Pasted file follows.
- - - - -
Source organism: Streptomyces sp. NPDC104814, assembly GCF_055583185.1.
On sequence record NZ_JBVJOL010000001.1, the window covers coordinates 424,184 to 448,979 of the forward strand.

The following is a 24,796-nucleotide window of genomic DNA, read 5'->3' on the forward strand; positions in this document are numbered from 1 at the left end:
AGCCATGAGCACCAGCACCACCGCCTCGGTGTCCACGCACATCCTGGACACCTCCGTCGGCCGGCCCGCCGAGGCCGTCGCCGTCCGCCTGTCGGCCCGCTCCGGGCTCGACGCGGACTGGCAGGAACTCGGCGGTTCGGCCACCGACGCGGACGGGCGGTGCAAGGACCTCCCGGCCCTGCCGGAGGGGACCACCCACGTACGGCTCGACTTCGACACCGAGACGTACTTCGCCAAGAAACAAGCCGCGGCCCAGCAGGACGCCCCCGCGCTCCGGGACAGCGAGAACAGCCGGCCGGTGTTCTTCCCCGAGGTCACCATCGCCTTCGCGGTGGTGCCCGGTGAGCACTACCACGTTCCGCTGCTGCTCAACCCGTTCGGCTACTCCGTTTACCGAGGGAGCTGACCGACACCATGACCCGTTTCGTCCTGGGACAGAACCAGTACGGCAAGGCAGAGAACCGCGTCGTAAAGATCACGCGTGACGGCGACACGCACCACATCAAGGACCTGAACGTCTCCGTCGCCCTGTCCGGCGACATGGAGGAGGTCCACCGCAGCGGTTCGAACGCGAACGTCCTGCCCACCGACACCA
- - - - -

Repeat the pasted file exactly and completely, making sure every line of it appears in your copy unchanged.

Source organism: Streptomyces sp. NPDC104814, assembly GCF_055583185.1.
On sequence record NZ_JBVJOL010000001.1, the window covers coordinates 424,184 to 448,979 of the forward strand.

The following is a 24,796-nucleotide window of genomic DNA, read 5'->3' on the forward strand; positions in this document are numbered from 1 at the left end:
AGCCATGAGCACCAGCACCACCGCCTCGGTGTCCACGCACATCCTGGACACCTCCGTCGGCCGGCCCGCCGAGGCCGTCGCCGTCCGCCTGTCGGCCCGCTCCGGGCTCGACGCGGACTGGCAGGAACTCGGCGGTTCGGCCACCGACGCGGACGGGCGGTGCAAGGACCTCCCGGCCCTGCCGGAGGGGACCACCCACGTACGGCTCGACTTCGACACCGAGACGTACTTCGCCAAGAAACAAGCCGCGGCCCAGCAGGACGCCCCCGCGCTCCGGGACAGCGAGAACAGCCGGCCGGTGTTCTTCCCCGAGGTCACCATCGCCTTCGCGGTGGTGCCCGGTGAGCACTACCACGTTCCGCTGCTGCTCAACCCGTTCGGCTACTCCGTTTACCGAGGGAGCTGACCGACACCATGACCCGTTTCGTCCTGGGACAGAACCAGTACGGCAAGGCAGAGAACCGCGTCGTAAAGATCACGCGTGACGGCGACACGCACCACATCAAGGACCTGAACGTCTCCGTCGCCCTGTCCGGCGACATGGAGGAGGTCCACCGCAGCGGTTCGAACGCGAACGTCCTGCCCACCGACACCA